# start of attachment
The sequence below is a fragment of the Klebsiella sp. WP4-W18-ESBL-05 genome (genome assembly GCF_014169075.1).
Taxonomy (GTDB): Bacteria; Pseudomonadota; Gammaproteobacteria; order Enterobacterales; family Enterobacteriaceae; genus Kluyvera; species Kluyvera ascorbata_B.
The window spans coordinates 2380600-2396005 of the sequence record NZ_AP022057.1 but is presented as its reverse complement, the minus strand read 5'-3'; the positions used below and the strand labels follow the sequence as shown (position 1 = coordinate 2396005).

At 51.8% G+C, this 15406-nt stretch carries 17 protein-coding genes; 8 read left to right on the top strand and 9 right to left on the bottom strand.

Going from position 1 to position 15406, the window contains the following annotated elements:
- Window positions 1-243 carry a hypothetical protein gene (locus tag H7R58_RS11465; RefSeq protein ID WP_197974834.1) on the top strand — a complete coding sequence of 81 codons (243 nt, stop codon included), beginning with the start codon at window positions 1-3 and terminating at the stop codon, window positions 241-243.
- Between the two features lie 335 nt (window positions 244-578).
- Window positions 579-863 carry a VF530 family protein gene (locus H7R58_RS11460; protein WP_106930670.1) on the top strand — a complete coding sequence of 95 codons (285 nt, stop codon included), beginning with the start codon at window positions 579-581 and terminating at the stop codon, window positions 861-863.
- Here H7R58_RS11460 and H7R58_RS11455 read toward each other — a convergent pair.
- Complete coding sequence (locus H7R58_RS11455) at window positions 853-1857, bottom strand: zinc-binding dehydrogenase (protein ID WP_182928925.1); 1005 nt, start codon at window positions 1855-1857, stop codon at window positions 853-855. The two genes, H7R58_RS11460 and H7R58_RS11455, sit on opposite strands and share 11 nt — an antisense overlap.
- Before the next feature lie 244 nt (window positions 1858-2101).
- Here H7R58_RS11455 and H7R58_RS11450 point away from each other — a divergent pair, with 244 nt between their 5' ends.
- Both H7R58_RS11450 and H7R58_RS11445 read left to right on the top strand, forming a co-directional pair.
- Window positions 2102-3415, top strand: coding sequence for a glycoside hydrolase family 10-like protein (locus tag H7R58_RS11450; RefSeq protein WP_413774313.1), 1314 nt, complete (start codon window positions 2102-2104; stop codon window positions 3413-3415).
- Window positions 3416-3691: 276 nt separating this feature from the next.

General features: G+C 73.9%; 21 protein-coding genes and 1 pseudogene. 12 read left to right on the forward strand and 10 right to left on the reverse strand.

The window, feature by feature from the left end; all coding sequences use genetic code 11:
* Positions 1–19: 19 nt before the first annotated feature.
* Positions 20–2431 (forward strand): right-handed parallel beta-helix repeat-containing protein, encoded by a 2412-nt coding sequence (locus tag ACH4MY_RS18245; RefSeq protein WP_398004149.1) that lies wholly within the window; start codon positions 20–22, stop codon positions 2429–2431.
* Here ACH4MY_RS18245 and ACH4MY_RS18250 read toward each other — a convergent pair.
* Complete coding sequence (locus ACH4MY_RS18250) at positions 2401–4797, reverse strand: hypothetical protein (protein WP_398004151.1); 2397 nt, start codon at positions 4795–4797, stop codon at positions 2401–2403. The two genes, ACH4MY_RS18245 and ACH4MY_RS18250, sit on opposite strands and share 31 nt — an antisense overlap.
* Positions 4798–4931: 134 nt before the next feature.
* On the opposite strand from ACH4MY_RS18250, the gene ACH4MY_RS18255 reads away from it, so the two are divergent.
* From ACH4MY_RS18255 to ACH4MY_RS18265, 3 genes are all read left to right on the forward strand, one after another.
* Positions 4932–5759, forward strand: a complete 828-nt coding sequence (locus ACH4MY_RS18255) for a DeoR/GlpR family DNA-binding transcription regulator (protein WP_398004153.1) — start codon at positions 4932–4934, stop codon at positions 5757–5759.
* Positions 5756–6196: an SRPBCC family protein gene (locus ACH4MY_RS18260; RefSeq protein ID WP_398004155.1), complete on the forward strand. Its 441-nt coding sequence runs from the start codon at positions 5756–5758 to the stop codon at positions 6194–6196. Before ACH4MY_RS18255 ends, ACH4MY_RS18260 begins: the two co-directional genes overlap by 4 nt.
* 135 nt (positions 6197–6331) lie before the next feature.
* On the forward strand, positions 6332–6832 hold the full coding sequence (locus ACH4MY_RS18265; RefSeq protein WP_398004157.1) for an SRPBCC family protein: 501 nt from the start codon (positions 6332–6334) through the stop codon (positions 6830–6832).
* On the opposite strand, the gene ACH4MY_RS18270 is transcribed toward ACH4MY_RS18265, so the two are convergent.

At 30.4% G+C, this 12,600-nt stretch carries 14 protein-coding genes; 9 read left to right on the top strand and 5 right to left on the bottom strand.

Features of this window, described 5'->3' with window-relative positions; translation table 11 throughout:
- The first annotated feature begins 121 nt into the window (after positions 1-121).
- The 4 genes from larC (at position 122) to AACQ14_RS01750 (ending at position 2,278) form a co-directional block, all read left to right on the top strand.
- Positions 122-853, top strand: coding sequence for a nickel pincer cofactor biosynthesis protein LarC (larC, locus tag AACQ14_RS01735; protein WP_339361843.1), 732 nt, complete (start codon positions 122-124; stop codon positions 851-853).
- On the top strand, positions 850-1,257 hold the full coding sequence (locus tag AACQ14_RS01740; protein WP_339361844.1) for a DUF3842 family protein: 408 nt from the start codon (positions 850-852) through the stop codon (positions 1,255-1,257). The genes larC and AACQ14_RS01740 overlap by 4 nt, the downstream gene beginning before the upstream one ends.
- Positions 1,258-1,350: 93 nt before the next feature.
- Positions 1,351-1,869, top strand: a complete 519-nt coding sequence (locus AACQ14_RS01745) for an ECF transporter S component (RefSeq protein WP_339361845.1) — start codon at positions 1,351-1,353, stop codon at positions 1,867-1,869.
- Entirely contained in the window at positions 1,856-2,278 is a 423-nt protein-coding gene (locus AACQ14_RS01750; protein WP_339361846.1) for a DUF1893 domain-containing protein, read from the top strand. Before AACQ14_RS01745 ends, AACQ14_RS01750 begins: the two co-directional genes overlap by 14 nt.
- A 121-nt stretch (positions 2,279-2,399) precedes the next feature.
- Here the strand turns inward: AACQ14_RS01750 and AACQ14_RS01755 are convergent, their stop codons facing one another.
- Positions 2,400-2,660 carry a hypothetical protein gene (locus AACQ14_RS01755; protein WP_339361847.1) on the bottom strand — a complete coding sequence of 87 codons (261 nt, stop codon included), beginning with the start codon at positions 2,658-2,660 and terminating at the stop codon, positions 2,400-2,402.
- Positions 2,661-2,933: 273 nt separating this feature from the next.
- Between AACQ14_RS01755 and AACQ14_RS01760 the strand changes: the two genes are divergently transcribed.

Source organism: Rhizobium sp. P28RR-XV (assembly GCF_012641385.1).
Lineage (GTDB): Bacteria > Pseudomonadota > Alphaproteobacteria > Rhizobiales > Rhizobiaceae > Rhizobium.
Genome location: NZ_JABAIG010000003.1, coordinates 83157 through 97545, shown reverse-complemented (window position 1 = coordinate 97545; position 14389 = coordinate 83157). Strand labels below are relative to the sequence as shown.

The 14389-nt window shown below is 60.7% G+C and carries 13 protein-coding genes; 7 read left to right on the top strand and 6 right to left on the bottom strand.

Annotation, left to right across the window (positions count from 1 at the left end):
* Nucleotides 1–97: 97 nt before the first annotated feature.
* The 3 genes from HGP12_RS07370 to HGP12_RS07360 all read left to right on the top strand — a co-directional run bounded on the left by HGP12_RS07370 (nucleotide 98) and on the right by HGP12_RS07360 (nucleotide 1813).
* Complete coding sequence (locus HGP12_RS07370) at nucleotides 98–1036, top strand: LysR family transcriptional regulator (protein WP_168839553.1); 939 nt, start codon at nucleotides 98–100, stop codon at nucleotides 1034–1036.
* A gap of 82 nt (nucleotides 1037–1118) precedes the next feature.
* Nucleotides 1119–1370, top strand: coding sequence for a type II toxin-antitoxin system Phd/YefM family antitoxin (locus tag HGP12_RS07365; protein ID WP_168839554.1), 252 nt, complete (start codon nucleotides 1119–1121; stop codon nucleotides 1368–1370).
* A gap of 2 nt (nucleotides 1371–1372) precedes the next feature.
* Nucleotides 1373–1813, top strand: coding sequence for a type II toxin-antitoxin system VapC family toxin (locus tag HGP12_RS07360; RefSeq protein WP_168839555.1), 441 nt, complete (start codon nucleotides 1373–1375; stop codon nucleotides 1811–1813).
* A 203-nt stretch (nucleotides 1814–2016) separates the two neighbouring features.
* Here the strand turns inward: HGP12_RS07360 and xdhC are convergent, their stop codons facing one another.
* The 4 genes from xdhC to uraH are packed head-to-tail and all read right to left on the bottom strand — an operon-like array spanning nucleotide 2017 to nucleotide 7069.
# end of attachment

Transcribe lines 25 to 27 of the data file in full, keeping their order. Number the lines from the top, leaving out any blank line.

* Positions 4932–5759, forward strand: a complete 828-nt coding sequence (locus ACH4MY_RS18255) for a DeoR/GlpR family DNA-binding transcription regulator (protein WP_398004153.1) — start codon at positions 4932–4934, stop codon at positions 5757–5759.
* Positions 5756–6196: an SRPBCC family protein gene (locus ACH4MY_RS18260; RefSeq protein ID WP_398004155.1), complete on the forward strand. Its 441-nt coding sequence runs from the start codon at positions 5756–5758 to the stop codon at positions 6194–6196. Before ACH4MY_RS18255 ends, ACH4MY_RS18260 begins: the two co-directional genes overlap by 4 nt.
* 135 nt (positions 6197–6331) lie before the next feature.